10-15-2006, 05:40 AM
Mike Green said...

In that case, you want to sit in a loop while the pin is a one ("REPEAT WHILE INA[pin] == 1") followed by the code you want to execute. As soon as the pin becomes a zero, the code will execute. At the end of your code, you probably want to put a ("REPEAT UNTIL INA[pin] == 1") to wait until the pushbutton is released. If you don't and your routine starts over again, the "push" code will execute again since the button is still down.

Umm... hmm... still confused here... so what it is doing is that currently it stays at one and repeats the code that is in the If statement... then when the button is pushed it will execute the code that comes after the WHILE... wouldn't that still mean that I have to have the button held down for the program to execute?

Mike Green
10-15-2006, 05:56 AM
Again, this is all based on a particular connection for the pushbutton. If the pushbutton is connected between a Propeller I/O pin and ground and you have a resistor (maybe 10K) between the I/O pin and +3.3V. With this, when the pushbutton is out (open), the I/O looks like a one. When you push it in (closed), the I/O looks like a zero. If you have the pushbutton the other way with it connected between the I/O pin and +3.3V and the resistor connected to ground, the I/O looks like zero when the button is out and one when the button is pushed.

What I suggested is to wait in your program initially while the button is out/released/open. At the first instant when the button is in/pushed/closed, that REPEAT WHILE loop exits and your code executes. At the end of your code, you should have a REPEAT UNTIL loop that hangs waiting for the button to be out/released/open at which point, you're ready to start over again. You don't have to keep the button pushed because the initial REPEAT waits for the first instant only of the button being pushed (the change from one to zero in my example). The button can remain pushed while the code is executing. The REPEAT after your code makes sure you've released the button before it continues on.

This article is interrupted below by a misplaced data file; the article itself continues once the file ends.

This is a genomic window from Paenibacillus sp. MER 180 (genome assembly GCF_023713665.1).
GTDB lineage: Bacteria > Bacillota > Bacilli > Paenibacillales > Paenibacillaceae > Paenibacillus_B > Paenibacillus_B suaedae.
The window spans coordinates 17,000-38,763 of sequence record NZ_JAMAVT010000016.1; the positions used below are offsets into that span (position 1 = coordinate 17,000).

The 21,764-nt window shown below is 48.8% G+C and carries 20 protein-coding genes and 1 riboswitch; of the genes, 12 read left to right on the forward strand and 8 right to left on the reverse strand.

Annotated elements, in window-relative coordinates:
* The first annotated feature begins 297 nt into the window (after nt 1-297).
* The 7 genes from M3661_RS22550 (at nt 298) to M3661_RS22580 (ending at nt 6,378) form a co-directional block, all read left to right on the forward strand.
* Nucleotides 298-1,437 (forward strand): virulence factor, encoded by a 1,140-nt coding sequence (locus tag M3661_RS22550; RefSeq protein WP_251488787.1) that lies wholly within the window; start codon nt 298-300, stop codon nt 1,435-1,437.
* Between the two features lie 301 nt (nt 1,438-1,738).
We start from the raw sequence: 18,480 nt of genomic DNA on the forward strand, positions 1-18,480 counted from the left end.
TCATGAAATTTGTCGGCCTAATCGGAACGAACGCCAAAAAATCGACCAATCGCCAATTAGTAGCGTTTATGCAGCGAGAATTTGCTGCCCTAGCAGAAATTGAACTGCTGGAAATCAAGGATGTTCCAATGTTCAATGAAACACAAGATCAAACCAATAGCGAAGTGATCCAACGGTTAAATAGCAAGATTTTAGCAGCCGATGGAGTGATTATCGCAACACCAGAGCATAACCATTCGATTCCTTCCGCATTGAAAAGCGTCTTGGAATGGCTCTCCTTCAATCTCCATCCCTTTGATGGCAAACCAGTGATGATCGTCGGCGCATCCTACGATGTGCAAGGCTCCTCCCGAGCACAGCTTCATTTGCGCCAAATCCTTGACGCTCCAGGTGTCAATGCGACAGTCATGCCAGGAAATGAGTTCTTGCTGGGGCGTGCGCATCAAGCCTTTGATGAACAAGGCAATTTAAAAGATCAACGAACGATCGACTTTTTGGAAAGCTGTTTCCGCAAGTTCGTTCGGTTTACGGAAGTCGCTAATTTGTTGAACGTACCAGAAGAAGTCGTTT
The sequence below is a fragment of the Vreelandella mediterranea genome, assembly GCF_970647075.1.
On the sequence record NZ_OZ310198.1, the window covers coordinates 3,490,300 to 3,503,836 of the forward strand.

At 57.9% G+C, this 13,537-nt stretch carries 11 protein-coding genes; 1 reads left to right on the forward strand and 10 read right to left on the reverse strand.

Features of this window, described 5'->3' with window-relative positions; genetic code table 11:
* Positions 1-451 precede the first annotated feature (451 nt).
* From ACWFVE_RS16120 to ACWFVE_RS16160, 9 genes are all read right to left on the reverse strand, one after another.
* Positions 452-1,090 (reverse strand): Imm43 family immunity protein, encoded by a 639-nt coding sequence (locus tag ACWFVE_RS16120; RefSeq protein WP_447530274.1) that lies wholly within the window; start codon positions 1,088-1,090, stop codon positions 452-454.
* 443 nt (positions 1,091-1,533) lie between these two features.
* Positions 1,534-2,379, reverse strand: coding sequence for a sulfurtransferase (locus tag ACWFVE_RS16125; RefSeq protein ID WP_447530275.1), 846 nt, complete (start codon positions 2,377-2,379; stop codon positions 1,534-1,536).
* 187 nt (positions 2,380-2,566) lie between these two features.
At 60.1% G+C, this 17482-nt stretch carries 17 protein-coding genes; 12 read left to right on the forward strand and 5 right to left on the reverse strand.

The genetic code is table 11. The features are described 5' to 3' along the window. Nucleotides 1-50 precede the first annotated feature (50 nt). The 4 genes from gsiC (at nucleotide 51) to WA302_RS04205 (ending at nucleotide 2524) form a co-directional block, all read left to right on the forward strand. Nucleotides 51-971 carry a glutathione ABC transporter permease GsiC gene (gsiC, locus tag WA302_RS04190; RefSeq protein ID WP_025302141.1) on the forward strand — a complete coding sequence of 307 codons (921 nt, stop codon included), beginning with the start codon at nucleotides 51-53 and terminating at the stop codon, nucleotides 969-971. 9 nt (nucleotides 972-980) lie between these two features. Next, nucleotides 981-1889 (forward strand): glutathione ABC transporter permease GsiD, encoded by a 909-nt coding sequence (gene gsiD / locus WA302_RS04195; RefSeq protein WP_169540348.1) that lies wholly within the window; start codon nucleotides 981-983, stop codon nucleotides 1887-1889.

Does that help?

10-15-2006, 08:48 AM
Umm... wow... I'm feeling really stupid at the moment...

ok so I've got my circuit the way that you explained and i have the code so far up to here...


Button = 24 'Input Pin
LEDpin = 18 'Output Pin
Button1 = 28
LEDpin1 = 16
long Stack[9]

'cognew (Button_1, @Stack)

{{PRI Button_1 | PIN

Dira[Button] := 0 'Make Button pin an INPUT
Dira[LEDpin] := 1 'Make LED pin an OUTPUT

Outa[LEDpin] := Ina[Button]
IF (Ina[Button] == High)
OutA[Pin] := High 'LED ON
WaitCnt(8_000_000 + Cnt)
OutA[Pin] := Low 'LED OFF
WaitCnt(8_000_000 + Cnt)
OutA[Pin] := 0}}

PRI Booton | PIN

Dira[Button1] := 0 'Make Button pin an INPUT
Dira[LEDpin1] := 1 'Make LED pin an OUTPUT

Outa[LEDpin1] := Ina[Button1]

currently have the code so that is only does the "Booton" function, had two buttons working at the time... I'm still a lil lost with the explaination... trying hard to understand it... what I'm getting right now is that when the button is pushed it starts up the While loop... but i'm still having a hard time understanding the rest... sorry... wish my brain would work for a change...

Graham Stabler
10-15-2006, 10:59 PM
Let me explain the code that Mike mentioned


What that means is:

WHILE INA[pin] ==1

So it sits there repeatedly doing nothing as long as the input pin is one. Peter is assuming that when you push the button it is making the pin low. As soon as it goes low it will leave the loop and go to the next piece of code.


Graham Stabler
10-15-2006, 11:01 PM
p.s. I've uploaded a cleaned up version of the ADC code along with a sound detection example as an object and demo. I need an ADC for one of my projects so it made sense.

Mike Green
10-16-2006, 12:19 AM
I just noticed one of your comments "when the button is pushed it starts up the While loop". See if you can think of your SPIN program as the active agent rather than the buttons and LEDs, etc. Your program is doing everything ... looking at the world outside and doing things when it sees stuff happen. Your program would be waiting for the button to not be open, then your program would do something probably with some LEDs, then wait for the button to be released, then start all over again.

10-23-2006, 09:12 AM
There is another way to do the 'repeat while' code bit, waitpeq(state, mask, port); see pg. #326 of the Prop Manual.